Saturday, November 7, 2020

Keynote: Carole Boston Weatherford "FAQ - Is This For Real?"

Carole Boston Weatherford’s books (three dozen and counting) have received many literary honors. Moses: When Harriet Tubman Led Her People to Freedom (2006), illustrated by Kadir Nelson, won a Caldecott Honor, the Coretta Scott King Award for Illustration and an NAACP Image Award. Becoming Billie Holiday and Before John Was a Jazz Giant won Coretta Scott King Honors. Birmingham, 1963 won the Lee Bennett Hopkins Poetry Award, the Jane Addams Children’s Literature Honor and the Jefferson Cup from Virginia Library Association. The Sound that Jazz Makes won the Carter G. Woodson Award from National Council for the Social Studies and an NAACP Image Award nomination. Freedom on the Menu: The Greensboro Sit-Ins (2005) and Remember the Bridge: Poems of a People (2002) both won the North Carolina Juvenile Literature Award. Dear Mr. Rosenwald and Before John Was a Jazz Giant received Golden Kite Honors from the Society of Children’s Book Writers and Illustrators. And, in 2007, Carole received the Ragan-Rubin Award from the North Carolina English Teachers Association. In 2010, she received the North Carolina Award for Literature, the state’s highest civilian honor.

Carole Boston Weatherford (lower box), with sign language interpreter Jennye Kamin (upper box)

Carole is introduced by SCBWI's Tammy Brown, Director, Community Marketing and Engagement, and starts off by sharing her teaching (and writing) philosophy, that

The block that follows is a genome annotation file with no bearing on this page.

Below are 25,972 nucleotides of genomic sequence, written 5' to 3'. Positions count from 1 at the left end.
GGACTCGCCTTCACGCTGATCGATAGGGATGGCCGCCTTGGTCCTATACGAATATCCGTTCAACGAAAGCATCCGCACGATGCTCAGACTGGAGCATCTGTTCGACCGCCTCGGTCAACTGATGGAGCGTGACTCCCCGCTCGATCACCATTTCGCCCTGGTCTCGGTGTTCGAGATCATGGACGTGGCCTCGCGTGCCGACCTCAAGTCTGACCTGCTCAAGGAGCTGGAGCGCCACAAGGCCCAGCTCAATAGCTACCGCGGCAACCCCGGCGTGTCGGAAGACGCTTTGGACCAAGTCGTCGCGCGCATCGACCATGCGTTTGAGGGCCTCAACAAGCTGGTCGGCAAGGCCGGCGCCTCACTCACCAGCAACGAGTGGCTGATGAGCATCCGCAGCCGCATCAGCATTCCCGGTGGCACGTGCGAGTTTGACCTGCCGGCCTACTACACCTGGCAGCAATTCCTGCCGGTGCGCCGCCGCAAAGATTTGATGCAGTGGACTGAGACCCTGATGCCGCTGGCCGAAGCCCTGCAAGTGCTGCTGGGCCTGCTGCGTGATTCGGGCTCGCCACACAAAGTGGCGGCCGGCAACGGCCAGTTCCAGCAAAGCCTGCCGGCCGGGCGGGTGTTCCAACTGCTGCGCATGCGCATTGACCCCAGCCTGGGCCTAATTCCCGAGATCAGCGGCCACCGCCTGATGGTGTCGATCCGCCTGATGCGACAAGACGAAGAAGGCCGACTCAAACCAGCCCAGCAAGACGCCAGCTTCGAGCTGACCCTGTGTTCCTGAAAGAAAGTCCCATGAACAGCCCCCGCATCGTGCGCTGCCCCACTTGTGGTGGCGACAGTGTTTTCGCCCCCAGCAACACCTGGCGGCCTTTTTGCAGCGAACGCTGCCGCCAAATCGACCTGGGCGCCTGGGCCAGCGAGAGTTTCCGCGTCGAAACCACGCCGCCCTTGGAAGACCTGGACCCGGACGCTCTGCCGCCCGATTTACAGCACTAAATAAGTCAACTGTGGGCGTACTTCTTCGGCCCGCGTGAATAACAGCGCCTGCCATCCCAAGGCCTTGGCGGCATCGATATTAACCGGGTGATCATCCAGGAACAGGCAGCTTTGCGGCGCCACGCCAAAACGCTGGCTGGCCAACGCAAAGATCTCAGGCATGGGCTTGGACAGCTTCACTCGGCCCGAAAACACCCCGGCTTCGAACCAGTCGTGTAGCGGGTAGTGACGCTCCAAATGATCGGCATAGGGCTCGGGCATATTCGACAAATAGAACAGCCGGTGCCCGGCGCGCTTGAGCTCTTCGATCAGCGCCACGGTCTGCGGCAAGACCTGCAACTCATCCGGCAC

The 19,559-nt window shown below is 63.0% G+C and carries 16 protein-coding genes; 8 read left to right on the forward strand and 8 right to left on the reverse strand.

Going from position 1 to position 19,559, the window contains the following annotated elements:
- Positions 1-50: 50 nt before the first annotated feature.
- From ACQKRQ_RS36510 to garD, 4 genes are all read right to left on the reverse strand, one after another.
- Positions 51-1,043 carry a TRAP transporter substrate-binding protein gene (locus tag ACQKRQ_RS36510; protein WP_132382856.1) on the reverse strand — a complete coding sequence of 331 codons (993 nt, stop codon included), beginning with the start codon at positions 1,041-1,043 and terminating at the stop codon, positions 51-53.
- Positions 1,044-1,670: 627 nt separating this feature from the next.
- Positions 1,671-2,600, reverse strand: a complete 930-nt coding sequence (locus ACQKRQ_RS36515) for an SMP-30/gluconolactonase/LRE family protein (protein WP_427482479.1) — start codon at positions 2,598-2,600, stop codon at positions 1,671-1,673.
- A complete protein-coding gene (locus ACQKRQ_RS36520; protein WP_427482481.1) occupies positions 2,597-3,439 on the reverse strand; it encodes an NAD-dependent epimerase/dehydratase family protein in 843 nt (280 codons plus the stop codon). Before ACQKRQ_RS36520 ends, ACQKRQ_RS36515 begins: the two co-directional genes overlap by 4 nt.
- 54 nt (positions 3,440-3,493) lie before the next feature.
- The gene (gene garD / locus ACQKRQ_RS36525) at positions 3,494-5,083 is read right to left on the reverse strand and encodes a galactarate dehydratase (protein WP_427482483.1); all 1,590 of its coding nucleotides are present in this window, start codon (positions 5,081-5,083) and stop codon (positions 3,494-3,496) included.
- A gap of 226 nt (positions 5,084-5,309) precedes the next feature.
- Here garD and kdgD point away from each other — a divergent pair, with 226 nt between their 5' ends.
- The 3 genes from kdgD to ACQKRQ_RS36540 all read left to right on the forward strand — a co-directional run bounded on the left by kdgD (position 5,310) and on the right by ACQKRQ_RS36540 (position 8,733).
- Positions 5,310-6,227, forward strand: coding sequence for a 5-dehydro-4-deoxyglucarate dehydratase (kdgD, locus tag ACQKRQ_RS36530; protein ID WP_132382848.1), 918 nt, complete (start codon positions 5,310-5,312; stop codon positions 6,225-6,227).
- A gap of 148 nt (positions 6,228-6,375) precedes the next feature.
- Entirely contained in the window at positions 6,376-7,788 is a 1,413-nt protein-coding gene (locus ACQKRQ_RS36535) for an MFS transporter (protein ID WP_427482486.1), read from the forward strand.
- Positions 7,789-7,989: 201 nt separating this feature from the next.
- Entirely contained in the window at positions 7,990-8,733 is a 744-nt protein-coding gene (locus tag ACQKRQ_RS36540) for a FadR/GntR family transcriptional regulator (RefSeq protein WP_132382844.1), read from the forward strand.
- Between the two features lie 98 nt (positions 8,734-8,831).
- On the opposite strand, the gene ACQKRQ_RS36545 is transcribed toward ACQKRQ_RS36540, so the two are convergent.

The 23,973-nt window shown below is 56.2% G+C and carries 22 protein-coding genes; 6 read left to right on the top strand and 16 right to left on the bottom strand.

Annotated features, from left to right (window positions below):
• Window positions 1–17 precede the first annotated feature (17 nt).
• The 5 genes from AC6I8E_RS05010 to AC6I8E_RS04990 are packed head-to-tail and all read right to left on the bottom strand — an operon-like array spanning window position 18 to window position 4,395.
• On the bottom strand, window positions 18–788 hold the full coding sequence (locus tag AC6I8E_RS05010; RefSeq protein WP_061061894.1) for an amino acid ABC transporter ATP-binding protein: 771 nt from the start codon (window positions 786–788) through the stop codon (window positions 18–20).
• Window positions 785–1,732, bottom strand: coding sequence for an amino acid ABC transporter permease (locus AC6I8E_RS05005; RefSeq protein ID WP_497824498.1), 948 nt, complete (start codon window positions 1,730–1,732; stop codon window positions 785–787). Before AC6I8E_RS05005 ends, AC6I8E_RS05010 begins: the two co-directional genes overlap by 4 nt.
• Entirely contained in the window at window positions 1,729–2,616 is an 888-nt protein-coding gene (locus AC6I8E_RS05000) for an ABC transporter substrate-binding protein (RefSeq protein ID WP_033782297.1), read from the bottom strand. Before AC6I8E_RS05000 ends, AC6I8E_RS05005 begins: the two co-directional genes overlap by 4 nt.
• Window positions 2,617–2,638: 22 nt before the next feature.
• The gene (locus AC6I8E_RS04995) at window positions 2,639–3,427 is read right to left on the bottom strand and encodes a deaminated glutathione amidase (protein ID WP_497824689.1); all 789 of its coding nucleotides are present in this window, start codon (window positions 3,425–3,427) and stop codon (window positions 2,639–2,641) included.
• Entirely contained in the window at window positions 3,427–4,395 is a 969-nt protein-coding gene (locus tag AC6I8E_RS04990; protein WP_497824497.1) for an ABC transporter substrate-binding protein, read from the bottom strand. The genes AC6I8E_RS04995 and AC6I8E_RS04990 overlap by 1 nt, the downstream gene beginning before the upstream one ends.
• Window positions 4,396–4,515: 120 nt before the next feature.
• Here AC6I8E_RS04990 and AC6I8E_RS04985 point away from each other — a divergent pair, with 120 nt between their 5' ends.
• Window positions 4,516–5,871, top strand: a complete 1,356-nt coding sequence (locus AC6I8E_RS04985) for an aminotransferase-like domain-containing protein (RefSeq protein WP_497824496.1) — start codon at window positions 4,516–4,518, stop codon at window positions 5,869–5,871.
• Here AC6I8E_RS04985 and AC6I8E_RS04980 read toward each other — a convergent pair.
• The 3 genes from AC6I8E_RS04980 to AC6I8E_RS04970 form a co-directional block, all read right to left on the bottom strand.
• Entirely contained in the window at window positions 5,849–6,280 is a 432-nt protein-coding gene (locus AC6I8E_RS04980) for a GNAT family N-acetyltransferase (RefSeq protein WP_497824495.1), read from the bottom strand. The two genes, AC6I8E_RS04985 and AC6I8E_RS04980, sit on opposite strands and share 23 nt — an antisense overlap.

"It's more important to ask the right questions, than to know the right answers."

Explaining her points with vivid examples from her own work, Carole shares the questions she asks herself about projects, that we might ask ourselves, too.

On Premise:

Why do I want to write about a subject? 

How would a subject want to be remembered? 

"I consider myself erecting monuments with words."

What does the premise of the manuscript promise to readers?

We hear the premise behind "Becoming Billie Holiday" - what Billie at 25 would have said to a negative review about her song "Strange Fruit."

A screen shot of a spread from R-E-S-P-E-C-T, with Carole in the lower right of the screen

On Concept:

What concept, form, device, or technique will elevate the manuscript to art? 

One example shared is the soundscape of John Coltraine's childhood Carole fashioned in "Before John Was a Jazz Giant."

Carole covers much more, touching on question poems, solving manuscript challenges, research, and even sharing some sneak peeks of her works in progress.

One final quote from Carole to share:

"Research is neither a race nor a linear process."

It's an inspiring start to the second day of the conference!

No comments:

Post a Comment